07:37 GMT +307 December 2019
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    In this Oct. 12, 2017, photo, ever-growing amount of contaminated, treated but still slightly radioactive, water at the wrecked Fukushima Dai-ichi nuclear plant is stored in about 900 huge tanks, including those seen in this photo taken during a plant tour at Fukushima Daiichi Nuclear Power Plant in Okuma, Fukushima Prefecture, northeast of Tokyo

    Is It Safe to Go Into the Water? First Beach Opens Near Fukushima

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    For the first time since the 2011 Fukushima disaster, Kitaizumi Beach, located near the nuclear power plant, has been opened to the public. There have already been surf and volleyball competitions on the beach.

    This means that the level of radiation in the air and water has purportedly returned to safe levels, such as those recorded before the tragedy.

    Sputnik has asked some Russian experts who are closely following the situation to comment on the news.

    Sergey Gribalev, the Head of the Ecological Laboratory for Public Control and a member of the Collective Council at the Russian Ministry of Natural Resources and Ecology, agrees that in recent years enormous work has been done in Japan to eliminate the consequences of the accident. The expert, however, expressed some concern.

    “Satellite pictures show that the nuclear power plant regularly discharged water into the ocean. According to Japan, this water has been thoroughly purified from radionuclides and everything is under control. And indeed all the necessary measurement results are publicly accessible. But unfortunately, Tokyo has rejected all the requests to carry out an international monitoring of the situation”, Gribalev explained.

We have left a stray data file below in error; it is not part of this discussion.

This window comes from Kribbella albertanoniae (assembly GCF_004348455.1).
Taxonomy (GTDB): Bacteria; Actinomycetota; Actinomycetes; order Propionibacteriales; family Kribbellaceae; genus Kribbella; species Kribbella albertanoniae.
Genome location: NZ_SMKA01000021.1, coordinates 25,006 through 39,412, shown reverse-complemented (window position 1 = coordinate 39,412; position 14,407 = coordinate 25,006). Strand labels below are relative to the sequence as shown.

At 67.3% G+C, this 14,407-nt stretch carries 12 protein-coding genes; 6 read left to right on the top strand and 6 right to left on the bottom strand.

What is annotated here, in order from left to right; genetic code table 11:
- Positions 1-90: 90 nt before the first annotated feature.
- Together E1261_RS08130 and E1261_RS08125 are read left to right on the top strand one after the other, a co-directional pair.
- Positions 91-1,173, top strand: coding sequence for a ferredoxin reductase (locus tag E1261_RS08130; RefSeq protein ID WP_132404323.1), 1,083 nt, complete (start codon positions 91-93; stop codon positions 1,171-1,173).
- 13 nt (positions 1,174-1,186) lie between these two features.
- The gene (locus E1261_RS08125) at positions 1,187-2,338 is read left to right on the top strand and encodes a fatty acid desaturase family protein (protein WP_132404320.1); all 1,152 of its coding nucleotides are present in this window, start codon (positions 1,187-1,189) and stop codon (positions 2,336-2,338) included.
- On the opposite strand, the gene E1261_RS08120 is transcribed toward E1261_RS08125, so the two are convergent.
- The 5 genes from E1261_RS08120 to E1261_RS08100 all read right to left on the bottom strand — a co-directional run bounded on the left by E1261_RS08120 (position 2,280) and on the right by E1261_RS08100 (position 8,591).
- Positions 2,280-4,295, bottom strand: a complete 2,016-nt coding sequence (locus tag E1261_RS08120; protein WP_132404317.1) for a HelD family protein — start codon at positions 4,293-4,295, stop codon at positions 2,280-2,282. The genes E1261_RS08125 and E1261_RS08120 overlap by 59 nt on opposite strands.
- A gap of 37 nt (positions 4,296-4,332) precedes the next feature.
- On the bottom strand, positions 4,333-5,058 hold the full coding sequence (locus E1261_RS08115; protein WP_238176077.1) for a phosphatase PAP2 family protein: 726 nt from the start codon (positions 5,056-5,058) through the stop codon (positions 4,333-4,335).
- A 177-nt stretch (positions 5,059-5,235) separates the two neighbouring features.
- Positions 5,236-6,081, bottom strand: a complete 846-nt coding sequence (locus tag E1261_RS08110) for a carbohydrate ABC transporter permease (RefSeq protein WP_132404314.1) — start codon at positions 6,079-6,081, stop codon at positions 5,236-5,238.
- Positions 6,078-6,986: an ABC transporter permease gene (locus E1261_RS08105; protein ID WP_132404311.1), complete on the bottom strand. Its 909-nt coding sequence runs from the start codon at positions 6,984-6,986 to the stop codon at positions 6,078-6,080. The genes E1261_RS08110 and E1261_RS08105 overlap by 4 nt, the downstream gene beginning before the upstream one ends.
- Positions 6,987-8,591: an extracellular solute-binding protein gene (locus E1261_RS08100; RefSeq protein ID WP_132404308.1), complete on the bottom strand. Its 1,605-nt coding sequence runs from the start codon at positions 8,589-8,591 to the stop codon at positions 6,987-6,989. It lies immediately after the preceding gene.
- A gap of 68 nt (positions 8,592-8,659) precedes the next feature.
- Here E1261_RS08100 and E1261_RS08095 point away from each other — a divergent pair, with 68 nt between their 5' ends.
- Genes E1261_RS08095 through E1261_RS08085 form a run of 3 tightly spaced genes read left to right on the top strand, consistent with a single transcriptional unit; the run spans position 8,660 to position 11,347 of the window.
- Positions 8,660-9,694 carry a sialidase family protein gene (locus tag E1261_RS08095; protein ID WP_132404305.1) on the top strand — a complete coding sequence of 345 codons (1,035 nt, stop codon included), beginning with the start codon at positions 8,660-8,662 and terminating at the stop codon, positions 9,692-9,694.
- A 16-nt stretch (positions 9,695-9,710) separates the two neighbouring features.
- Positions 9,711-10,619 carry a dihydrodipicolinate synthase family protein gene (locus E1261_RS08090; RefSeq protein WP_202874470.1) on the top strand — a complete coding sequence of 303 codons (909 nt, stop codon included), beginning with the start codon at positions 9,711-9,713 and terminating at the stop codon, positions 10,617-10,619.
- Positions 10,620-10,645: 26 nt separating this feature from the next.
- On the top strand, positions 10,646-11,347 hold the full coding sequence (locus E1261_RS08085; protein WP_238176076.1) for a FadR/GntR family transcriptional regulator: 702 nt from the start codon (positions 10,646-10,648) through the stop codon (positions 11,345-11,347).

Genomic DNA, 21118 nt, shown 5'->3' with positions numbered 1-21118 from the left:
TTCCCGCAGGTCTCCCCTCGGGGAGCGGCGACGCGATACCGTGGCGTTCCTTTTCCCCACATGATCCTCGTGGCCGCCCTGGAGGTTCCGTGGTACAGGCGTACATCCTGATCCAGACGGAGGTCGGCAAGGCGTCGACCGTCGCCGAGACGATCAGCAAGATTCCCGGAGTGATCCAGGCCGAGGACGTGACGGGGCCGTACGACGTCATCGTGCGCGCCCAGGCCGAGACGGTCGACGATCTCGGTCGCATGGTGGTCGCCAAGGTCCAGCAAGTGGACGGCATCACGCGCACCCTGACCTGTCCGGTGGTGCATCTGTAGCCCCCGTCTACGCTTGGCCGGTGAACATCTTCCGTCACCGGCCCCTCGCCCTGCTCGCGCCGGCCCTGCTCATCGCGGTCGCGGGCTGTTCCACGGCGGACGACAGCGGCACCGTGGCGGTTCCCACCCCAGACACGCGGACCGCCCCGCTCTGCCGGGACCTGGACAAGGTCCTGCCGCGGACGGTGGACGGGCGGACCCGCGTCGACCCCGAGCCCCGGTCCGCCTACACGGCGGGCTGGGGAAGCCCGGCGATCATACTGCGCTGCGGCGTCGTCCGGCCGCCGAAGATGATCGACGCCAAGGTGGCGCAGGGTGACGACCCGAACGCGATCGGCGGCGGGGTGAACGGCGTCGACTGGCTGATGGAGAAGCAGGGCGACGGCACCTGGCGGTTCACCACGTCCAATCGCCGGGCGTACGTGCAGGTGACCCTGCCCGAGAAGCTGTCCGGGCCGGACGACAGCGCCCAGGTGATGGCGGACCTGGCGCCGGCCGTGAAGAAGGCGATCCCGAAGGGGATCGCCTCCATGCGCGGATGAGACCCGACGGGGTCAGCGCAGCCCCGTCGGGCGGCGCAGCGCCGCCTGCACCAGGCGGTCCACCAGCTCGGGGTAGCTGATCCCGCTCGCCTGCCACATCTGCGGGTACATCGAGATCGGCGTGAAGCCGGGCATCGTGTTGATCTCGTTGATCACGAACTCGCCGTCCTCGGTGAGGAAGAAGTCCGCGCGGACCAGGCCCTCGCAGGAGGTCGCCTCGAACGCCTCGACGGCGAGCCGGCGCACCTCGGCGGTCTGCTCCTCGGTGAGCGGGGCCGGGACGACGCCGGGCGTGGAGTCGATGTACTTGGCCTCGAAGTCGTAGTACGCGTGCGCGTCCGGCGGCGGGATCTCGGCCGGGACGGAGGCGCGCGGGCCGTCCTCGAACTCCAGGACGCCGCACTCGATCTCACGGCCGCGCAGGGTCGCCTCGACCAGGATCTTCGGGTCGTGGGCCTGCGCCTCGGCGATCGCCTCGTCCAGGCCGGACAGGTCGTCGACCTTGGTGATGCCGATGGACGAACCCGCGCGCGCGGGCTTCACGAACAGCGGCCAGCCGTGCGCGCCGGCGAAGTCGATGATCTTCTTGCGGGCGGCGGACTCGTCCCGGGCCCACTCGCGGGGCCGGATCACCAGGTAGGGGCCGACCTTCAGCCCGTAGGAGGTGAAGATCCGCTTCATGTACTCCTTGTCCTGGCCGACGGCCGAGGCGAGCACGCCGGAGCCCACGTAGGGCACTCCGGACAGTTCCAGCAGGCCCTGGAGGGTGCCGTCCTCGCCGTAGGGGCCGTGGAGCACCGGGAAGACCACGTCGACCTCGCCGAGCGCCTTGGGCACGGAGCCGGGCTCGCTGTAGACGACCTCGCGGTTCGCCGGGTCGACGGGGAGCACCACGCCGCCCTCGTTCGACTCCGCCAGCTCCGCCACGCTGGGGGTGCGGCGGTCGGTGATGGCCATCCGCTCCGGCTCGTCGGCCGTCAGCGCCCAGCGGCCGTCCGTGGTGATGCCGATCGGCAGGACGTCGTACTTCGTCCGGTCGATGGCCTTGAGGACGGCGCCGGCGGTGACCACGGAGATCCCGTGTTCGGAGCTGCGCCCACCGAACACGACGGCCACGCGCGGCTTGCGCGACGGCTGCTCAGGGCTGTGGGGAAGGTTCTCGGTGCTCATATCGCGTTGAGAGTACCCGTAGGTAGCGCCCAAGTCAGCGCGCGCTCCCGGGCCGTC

“It seems to me that a joint project by scientists from various countries on the site can help to better calculate all the risks; especially for the future. In fact, if plankton and oceanic fauna get even a small dose of radiation, it can become a ticking time bomb. For instance, it can lead to activity and the birth of new bacteria, and even mutations in the fish that end up on our tables”, the expert added.

    For his part, Sergey Frolya, Candidate of Physical and Mathematical Sciences who is part of the international project for the purification of water from radiation for TEPCO (Tokyo Electric Power Company), doesn’t share Gribalev’s concerns.

    “I constantly monitor publicly accessible TEPCO data and I totally trust it”, he told Sputnik.

    “The data is updated several times a day. Moreover, in a week I will be in Japan myself and I’m definitely going to this beach”, Frolya said.

    “People have been living in this area for some time, so water control in this place has been particularly painstaking for years. The figures it shows correspond to world safety standards and all the criteria of the World Health Organisation. I recognise the fact that the long-term effect of small doses of radiation hasn’t yet been fully investigated; we don’t have much data. But at the moment the WHO says that small doses of radiation don’t directly affect a person. In any case, they don’t represent a threat to life”, the scientist said.

    Gribalev, however, believes that you cannot be 100% certain of anything with respect to radiation.

    “Fukushima-1 is an American project. Shortly before the great disaster, after a check-up, some US representatives had warned that its security systems were obsolete and proposed to modernise them. But the proposal was rejected; they assumed that nothing terrible could happen in the two years before the date set for the closure of the plant”, Gribalev explained.

    “Unfortunately, today we know that it’s not possible to calculate everything. I am convinced that the monitoring of these potentially dangerous facilities must be international. Such a safety net hasn’t hurt anyone yet”, the expert concluded.

    The views expressed in this article are solely those of Sergey Gribalev and do not necessarily reflect the official position of Sputnik.

    The views and opinions expressed in the article do not necessarily reflect those of Sputnik.


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